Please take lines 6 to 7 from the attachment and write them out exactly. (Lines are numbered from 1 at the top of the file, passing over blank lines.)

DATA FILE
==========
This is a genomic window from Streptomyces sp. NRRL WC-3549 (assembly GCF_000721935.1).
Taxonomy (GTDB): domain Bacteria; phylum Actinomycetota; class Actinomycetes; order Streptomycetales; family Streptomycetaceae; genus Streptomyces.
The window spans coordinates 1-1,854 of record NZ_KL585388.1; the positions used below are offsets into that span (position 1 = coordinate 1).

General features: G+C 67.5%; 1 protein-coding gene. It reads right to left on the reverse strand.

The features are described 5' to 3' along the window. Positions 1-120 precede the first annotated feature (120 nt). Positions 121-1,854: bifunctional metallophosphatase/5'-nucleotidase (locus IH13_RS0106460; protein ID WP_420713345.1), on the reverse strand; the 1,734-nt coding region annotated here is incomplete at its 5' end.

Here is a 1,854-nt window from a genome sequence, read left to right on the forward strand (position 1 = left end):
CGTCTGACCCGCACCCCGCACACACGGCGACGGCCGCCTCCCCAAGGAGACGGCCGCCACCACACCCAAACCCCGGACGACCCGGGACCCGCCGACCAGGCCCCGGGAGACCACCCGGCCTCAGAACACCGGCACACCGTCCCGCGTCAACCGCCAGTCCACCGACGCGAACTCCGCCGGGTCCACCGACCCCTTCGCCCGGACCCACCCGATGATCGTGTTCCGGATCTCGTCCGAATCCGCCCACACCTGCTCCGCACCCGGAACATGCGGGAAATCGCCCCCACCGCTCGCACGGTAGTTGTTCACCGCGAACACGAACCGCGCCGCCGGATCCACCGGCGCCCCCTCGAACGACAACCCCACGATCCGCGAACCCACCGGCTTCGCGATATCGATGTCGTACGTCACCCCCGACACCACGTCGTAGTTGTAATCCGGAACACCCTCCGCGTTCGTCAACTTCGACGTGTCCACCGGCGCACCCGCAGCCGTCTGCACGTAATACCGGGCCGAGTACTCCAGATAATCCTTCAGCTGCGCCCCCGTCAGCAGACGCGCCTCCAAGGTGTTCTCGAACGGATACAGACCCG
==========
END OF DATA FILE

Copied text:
Here is a 1,854-nt window from a genome sequence, read left to right on the forward strand (position 1 = left end):
CGTCTGACCCGCACCCCGCACACACGGCGACGGCCGCCTCCCCAAGGAGACGGCCGCCACCACACCCAAACCCCGGACGACCCGGGACCCGCCGACCAGGCCCCGGGAGACCACCCGGCCTCAGAACACCGGCACACCGTCCCGCGTCAACCGCCAGTCCACCGACGCGAACTCCGCCGGGTCCACCGACCCCTTCGCCCGGACCCACCCGATGATCGTGTTCCGGATCTCGTCCGAATCCGCCCACACCTGCTCCGCACCCGGAACATGCGGGAAATCGCCCCCACCGCTCGCACGGTAGTTGTTCACCGCGAACACGAACCGCGCCGCCGGATCCACCGGCGCCCCCTCGAACGACAACCCCACGATCCGCGAACCCACCGGCTTCGCGATATCGATGTCGTACGTCACCCCCGACACCACGTCGTAGTTGTAATCCGGAACACCCTCCGCGTTCGTCAACTTCGACGTGTCCACCGGCGCACCCGCAGCCGTCTGCACGTAATACCGGGCCGAGTACTCCAGATAATCCTTCAGCTGCGCCCCCGTCAGCAGACGCGCCTCCAAGGTGTTCTCGAACGGATACAGACCCG